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Sound pressure levels to Third Octave bands

Sound pressure levels to Third Octave bands

Sound pressure levels to Third Octave bands

(OP)
Dear all,

I'm working with acoustic predictions originating from CFD/computer simulations, and I readily have my acoustic results represented as sound pressure levels (dB). I end up with equally spaced frequencies, from 100 to 20,000 Hz with a step of 100 Hz for instance. I need to represent my results in third octave bands, and I have some doubts on the correct methods of summing/averaging for each different band. I find plenty of resources for addition of noise sources but this is quite different I think, should it be a log average or similar?

Any help would be greatly appreciated, or if you could point me to an appropriate resource?

Thank you in advance,
Kind Regards,
Nathan

RE: Sound pressure levels to Third Octave bands

RMS=square root of the sum of the squares in each band. Edge cases are complex. A real third octave filter is not a sharp cutoff at each band but has a roll off into the next band. See figures 3-5 in this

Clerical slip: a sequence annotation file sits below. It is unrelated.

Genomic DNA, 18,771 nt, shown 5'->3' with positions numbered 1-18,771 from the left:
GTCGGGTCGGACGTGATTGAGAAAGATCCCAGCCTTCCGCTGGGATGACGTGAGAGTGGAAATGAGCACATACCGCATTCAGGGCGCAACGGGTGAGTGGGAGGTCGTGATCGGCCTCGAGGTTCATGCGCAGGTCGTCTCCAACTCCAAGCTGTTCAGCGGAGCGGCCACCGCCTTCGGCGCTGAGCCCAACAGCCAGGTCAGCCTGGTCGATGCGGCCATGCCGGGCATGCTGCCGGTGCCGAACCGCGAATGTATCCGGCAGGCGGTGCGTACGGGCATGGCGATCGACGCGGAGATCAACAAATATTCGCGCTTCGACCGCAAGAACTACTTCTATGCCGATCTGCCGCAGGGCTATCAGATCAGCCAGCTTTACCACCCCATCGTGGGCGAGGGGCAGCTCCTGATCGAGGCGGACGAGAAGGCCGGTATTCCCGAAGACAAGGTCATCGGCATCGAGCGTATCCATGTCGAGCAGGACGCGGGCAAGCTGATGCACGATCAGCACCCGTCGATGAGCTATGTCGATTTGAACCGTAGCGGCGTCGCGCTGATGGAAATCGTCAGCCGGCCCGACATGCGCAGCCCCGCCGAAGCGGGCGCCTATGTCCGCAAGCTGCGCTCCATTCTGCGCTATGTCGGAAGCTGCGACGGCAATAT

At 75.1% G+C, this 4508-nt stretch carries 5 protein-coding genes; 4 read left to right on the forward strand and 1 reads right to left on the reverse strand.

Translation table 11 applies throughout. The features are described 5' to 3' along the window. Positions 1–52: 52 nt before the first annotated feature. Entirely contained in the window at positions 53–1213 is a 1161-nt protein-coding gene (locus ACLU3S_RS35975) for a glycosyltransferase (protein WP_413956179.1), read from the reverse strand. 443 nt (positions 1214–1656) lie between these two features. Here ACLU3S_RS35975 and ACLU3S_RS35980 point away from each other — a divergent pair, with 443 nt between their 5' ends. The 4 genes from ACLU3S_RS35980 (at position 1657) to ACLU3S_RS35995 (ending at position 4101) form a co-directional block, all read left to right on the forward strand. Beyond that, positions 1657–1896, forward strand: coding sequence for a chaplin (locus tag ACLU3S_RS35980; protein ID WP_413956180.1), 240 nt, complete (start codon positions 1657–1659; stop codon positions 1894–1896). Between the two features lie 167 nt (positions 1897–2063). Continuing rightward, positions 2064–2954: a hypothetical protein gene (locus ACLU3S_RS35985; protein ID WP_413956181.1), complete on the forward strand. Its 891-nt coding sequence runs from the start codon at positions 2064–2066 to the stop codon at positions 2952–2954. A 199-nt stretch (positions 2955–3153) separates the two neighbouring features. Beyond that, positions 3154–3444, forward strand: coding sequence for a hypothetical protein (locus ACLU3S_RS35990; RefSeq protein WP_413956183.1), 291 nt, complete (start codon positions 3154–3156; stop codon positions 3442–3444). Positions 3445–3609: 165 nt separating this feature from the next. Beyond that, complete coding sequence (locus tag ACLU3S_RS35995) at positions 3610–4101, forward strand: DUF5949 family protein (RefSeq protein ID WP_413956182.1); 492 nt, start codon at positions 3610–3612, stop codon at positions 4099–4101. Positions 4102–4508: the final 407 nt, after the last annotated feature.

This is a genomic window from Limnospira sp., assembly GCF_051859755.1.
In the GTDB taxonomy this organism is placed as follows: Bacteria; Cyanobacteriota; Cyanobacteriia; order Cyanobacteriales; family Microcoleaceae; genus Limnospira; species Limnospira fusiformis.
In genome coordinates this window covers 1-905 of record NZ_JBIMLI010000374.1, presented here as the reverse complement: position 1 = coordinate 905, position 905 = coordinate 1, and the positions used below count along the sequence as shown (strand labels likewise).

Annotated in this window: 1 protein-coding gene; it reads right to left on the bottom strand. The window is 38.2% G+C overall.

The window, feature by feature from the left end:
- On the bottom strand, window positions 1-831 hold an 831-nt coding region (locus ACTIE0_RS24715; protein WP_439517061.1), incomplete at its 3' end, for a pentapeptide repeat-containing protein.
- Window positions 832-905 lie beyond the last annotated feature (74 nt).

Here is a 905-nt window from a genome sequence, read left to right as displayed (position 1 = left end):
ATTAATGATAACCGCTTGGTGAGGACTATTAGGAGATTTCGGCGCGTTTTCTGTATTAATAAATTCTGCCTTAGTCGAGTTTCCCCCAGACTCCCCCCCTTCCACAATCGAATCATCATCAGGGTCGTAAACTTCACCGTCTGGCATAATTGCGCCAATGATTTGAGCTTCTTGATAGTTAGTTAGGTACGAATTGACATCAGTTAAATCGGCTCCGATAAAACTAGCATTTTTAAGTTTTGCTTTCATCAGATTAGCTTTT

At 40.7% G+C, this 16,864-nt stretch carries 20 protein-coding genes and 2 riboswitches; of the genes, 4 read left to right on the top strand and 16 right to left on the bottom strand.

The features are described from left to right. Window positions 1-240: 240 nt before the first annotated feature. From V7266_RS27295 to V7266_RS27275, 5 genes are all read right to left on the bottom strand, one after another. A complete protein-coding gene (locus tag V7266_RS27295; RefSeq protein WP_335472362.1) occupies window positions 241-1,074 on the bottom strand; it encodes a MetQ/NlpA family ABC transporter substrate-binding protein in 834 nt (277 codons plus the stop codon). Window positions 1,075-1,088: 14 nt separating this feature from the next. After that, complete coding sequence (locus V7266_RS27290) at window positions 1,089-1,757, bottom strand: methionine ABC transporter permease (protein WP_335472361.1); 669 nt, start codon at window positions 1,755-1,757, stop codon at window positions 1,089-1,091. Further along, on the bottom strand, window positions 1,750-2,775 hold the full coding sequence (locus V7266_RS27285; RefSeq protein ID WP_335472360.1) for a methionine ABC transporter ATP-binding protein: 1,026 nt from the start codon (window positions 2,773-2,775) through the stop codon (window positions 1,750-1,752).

https://bksv.com/~/media/literature/Product%20Data...

100 Hz res means you won't get anything meaningful until about 1000 Hz, you need 3 lines in each 1/3 octave.

Cheers

Greg Locock


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RE: Sound pressure levels to Third Octave bands

If your CFD simulation is giving you dB values, you'll need to convert them back to pressures and calculate the RMS. People often get confused about this, trying to remember a magic formula and mixing up 10s and 20s in the calculation. Just work from first principles and realise that you are adding squared pressure values.

A simple rule of thumb (to check your calc) is that if you have two levels at X dB each, but at different frequencies, their combined level will be (X+3) dB.

Steve

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